TILLA HANNA started playing the piano at age seven, and bought her very first guitar when she was just 12. She then began singing in front of a live audience, and today, she describes herself as an avid open mic performer.
The now 21-year-old lass somehow always knew that she wanted to do music, though perhaps that could be attributed to her musically-inclined family having an influence on her. It’s in her genes, as they say.
She shares: “I found myself picking up tunes at a young age, and I was actually pretty picky about the music I liked to play when I was young. I told my piano teacher to specifically give me contemporary pieces to learn, instead of classic pieces.”
Tilla walks on an emotionally vulnerable path of songwriting with a sense of heavy-heartedness. She prefers to pen down her feelings and what she thinks needs to be said in a lyrical and poetic manner, rather than expressing them in heart-to-heart conversations.
How would you describe your sound today?
“Well, I would say my sound today is ‘fresh’. When I first started songwriting as a profession, I was so compelled by the idea that Malay pop songs should sound a certain way, which made me sound super old. It took me some time to grasp the idea that the industry is revolutionising, and sounding more trendy and international.
“I used to hate the sound of my voice because it was too distinct. I wanted to sound like those singer-songwriters on Vine so badly, but I learnt that the tone of my voice is capable of doing much more.”
Do you see songwriting as a way to vent your emotions?
“Songwriting for me is relieving. I think I’ve been through quite a bit in terms of family as well as love life, and my only outlet where I can dump those emotions is through song. When I write, it’s almost therapeutic for me to get everything off my chest.
“This is probably going to sound cliche, but I’m not the greatest at sharing my emotions through conversations, somehow I’d beat around the bush but I can be more precise through my music.
“Hence whenever I go through a breakup, I’d write a song stating how I feel, and send it over to the guy, and consider that my closure.”
You’ve written songs for yourself and also for other artistes such as Maya Karin, Kaka Azraff, Natasha Sass and others. How different is it?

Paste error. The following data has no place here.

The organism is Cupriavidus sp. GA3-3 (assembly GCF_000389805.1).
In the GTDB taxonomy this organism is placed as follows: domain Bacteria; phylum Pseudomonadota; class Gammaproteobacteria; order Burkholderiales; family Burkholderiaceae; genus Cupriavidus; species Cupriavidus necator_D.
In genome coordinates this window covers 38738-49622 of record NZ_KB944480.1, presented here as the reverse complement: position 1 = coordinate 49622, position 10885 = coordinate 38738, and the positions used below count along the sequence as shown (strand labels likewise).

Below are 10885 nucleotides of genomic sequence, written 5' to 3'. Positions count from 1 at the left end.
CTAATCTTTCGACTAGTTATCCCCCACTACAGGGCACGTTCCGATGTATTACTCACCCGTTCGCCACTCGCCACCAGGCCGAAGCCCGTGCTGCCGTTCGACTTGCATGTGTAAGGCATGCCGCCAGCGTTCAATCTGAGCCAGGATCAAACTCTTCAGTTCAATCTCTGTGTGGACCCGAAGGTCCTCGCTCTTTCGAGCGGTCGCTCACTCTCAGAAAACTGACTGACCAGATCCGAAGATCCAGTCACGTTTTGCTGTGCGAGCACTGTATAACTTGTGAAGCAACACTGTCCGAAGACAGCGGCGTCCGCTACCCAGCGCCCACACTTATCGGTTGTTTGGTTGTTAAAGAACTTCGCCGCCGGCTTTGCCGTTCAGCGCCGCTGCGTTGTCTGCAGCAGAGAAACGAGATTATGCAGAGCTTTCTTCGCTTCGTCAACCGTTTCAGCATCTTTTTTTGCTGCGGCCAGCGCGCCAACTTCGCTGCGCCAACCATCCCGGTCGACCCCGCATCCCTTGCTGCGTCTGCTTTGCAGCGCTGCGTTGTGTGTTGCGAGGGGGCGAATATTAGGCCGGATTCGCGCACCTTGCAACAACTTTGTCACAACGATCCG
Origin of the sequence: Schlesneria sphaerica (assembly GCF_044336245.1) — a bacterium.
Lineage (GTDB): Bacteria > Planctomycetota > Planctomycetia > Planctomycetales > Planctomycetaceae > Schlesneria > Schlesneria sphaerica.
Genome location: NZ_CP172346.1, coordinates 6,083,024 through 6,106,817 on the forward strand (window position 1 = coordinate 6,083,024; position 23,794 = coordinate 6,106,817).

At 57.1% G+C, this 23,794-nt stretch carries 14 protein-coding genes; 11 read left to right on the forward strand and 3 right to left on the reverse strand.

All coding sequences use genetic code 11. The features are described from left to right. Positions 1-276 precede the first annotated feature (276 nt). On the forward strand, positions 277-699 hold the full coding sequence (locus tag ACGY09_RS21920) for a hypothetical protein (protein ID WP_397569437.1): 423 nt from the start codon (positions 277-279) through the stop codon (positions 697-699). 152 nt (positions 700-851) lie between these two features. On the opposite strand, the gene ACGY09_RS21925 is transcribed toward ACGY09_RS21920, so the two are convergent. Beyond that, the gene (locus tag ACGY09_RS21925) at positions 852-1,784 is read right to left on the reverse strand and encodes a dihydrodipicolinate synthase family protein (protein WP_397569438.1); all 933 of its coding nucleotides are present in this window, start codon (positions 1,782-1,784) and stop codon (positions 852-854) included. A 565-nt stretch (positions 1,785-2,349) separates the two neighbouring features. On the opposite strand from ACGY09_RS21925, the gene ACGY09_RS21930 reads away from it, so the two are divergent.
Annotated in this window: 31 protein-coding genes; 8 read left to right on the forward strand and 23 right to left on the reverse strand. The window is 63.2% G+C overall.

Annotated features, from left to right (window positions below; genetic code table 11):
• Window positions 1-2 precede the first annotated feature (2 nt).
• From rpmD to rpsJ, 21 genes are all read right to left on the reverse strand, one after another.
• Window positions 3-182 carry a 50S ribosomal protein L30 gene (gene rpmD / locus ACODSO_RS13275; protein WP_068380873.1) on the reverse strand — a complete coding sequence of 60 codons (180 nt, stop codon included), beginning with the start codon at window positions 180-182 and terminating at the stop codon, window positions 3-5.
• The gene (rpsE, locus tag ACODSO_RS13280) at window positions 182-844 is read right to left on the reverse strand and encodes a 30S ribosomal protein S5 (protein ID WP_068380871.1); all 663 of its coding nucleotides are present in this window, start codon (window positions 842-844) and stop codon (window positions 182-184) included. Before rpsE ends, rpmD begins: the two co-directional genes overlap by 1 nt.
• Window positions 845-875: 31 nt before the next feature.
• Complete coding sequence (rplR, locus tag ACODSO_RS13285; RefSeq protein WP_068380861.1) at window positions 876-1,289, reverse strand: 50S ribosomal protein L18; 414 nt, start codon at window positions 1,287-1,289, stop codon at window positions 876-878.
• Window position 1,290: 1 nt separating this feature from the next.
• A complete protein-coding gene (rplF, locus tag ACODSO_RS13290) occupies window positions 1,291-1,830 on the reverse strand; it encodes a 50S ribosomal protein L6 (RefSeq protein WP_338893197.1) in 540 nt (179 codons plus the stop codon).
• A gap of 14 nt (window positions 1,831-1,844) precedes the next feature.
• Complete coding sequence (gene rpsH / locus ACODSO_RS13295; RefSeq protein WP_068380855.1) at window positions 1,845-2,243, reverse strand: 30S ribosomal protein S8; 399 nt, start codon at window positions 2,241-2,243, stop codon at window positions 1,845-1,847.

“They’re definitely different. There are certain rules of songwriting that should be [followed] when writing for the public in terms of melody, lyrics and structure. There has to be a hook and a general overarching idea, and I’ve learnt that writing for others is definitely a craft.”
Let us into your creative process.
“I notice that I write the most when I’m going through a tough time. That’s when the words in my head construct their own song. When that happens, I get in front of my computer and guitar, play a few chords that harmonise, and just let the natural melody and lyrics flow.
“I record everything on my phone and tweak the lyrics and melody if needed, before I compose with the production software.
“I get inspired through other artistes’ music, honestly. When I hear a sound or lyrics I’m drawn to, I work around that particular element and see what I can come up with.”
Tell us more about your upcoming album.
“I wasn’t planning for an album at all honestly. But during the MCO period, I was in a very bad state; I had nothing to do, I had just got out of a relationship, and I had no income whatsoever. I was just left with overwhelming emotions and my laptop.
“One night I decided to write a song and send it over to everyone I knew in music production and asked them what I should do with it. Thankfully, one of them got back to me and asked if we could collaborate, and the rest is history. We called ourselves the ‘Evening Special’.
“The upcoming album titled Sounds of a Heart has eight emo tracks, which my friends described as the “angry girl album”. I’ve been working on it for four months now, and it’s probably going to be out at the end of September.”
What did you find most challenging when breaking into the music scene?
“It would be conforming to the mainstream. You can have a great song and album, but to captivate the audience is a huge challenge. Appealing to one person is tough, so imagine appealing to everyone.
“I understand that you don’t have to please everyone, but when it comes to making that moolah, you do have to be a certain way.”